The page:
I’ve been writing a sustainability tip for my company’s internal newsletter for about two years. When I started, I had to go searching for sustainability tips, and found some good ones from places like the Georgia Conservancy.
But things changed quickly, especially as people started to figure out that climate change might actually be a problem. Not long after I started writing my tips, magazines started running “green” features and “green” issues, with helpful tips like change to CFL light bulbs, and buy a designer reusable shopping bag. (The Onion nailed this with their “Obligatory Green Issue” — which I’d link to, only their archives suck.)
Nowadays green advice comes from everywhere, including the American Psychological Association’s annual meetings. Here are two tidbits of their advice I covered in my newsletter:
1) Walking outside rather than inside — even for just 15 minutes — makes you feel happier, more energetic and more protective of the environment, two studies found.
2) “One of the first things you think of is turning off lights when you leave a room or changing the thermostat settings in the house. They don’t think first of caulking windows or upgrading your furnace,” says Paul Stern, a researcher at the National Academy of Sciences in Washington, D.C.
“More insulation in the attic and tight windows make more difference than changing the thermostat setting. Having a more fuel-efficient car makes more difference than any amount you’re likely to decrease driving.” (Source: USA Today)
Two weeks later, I found three more. This is also from my newsletter:
1) The United Nations is hitting us where we eat. Last week Dr. Rajendra Pachauri, chair of the UN Intergovernmental Panel on Climate Change, said that people should reduce their meat consumption. Though his comments are controversial, the UN estimates meat production accounts for nearly one fifth of global greenhouse gas emissions (more).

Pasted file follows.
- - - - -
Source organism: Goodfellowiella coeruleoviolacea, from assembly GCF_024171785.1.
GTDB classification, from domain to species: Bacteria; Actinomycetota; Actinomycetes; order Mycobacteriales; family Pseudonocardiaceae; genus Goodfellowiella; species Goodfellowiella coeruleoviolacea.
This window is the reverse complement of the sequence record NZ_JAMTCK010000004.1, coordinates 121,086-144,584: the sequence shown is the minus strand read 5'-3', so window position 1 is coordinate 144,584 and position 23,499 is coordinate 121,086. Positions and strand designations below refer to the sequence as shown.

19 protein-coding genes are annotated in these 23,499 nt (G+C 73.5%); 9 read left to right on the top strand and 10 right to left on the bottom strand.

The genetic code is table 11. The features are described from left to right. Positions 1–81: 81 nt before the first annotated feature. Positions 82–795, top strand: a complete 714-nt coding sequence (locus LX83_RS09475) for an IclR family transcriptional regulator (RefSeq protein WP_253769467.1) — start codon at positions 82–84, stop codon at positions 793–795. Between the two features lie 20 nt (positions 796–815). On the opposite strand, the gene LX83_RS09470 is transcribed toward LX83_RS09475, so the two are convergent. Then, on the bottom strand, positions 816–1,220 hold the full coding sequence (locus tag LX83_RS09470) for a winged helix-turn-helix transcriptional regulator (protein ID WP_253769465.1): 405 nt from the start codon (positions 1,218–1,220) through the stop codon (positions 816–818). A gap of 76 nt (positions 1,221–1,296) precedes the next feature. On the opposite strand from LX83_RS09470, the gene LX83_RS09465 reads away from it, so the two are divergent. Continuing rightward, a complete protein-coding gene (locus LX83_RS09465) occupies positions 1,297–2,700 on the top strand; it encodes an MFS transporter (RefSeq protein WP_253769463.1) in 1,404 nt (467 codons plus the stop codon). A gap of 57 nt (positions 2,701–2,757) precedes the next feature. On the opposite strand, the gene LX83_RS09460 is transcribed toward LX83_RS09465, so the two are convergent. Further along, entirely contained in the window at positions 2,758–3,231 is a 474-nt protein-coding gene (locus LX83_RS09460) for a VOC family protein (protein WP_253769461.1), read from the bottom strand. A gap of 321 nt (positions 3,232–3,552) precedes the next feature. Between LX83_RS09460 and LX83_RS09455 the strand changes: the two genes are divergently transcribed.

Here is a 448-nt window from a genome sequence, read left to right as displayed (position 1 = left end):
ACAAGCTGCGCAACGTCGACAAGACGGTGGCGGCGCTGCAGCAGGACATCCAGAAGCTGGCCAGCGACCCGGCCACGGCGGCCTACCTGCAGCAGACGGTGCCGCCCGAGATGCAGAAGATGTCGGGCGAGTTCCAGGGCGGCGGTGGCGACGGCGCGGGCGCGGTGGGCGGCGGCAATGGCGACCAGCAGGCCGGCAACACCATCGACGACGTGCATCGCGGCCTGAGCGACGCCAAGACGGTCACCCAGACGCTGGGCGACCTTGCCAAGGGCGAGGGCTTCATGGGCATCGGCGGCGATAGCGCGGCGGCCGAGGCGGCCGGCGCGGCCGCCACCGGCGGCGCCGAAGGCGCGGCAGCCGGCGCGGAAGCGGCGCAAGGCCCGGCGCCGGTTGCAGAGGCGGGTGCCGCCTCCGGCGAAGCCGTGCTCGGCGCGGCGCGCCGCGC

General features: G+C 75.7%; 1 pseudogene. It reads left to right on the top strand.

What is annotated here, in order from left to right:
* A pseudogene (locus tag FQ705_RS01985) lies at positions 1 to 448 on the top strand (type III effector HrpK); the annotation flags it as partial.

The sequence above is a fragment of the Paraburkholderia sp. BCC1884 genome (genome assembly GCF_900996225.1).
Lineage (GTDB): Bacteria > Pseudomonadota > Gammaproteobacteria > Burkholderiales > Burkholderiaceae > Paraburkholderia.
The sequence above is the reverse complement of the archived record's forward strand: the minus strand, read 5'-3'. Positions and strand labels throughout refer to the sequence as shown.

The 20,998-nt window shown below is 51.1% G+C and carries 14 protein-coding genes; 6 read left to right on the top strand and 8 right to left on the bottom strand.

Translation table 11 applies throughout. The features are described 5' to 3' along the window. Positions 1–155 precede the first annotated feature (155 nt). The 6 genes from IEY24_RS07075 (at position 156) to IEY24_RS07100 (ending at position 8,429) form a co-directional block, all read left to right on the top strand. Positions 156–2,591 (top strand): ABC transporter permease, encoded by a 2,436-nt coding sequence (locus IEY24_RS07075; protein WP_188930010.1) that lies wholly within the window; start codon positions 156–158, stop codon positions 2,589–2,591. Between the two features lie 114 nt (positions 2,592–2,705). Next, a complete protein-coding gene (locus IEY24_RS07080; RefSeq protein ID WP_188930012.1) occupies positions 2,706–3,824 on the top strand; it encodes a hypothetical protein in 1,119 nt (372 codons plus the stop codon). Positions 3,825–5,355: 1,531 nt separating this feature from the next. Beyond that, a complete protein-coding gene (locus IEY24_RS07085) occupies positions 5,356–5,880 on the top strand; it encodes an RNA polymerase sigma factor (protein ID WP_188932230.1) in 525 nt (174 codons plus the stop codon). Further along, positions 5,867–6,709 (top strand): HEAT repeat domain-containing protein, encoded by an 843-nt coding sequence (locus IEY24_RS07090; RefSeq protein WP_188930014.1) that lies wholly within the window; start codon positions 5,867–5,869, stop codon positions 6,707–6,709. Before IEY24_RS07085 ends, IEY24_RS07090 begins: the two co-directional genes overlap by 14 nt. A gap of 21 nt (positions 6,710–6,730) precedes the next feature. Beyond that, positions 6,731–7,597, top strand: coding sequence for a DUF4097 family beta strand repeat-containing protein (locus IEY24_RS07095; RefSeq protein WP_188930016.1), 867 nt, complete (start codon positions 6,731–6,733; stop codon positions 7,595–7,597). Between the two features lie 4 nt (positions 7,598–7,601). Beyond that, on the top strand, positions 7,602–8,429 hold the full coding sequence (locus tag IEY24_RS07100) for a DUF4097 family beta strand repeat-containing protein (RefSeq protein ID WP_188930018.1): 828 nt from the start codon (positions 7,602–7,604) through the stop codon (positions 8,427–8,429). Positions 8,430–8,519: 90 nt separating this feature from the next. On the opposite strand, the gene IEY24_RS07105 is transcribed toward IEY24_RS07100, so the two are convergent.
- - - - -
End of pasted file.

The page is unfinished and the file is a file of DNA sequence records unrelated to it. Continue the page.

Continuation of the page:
2) Instead of “Drill, baby, drill!” the American Physical Society urged the US last week to insulate, baby, insulate. The 46,000-member group suggested that with current or almost-on-the-market technologies, buildings could be made dramatically more efficient — enough to cut projected energy use in U.S. buildings 30 percent by 2030.
3) Tinkerbell is teaming up with the US Dept. of Energy to help teach kids how to save energy — too bad Consumer Reports is arguing that one Tink/DOE recommendation, Energy Star, “saves energy but hasn’t kept up with the times.”
Now, when you Google “sustainability tip,” the advice comes from schools, magazines, newspapers, the American Association of Pediatrics, conservation nonprofits, the city of Canterbury in New Zealand, and even the San Diego International Airport.
This last one a delightful bit of dark irony. Why? Though the airport lists 30 sustainability baby-step tips (“Save old tattered towels and t-shirts for cleaning. Cut them into squares to replace store-bought rags and paper towels.”), they omit the elephant in the room that applies directly to them: flying.
How bad is flying? One transatlantic flight for a family of four creates more CO2 than that family generates in an entire year.
So it’s all well and good that the airport is telling me to save my t-shirts. But it’s also good to get your sustainability tips from places a little more credible than Tinkerbell and the airport.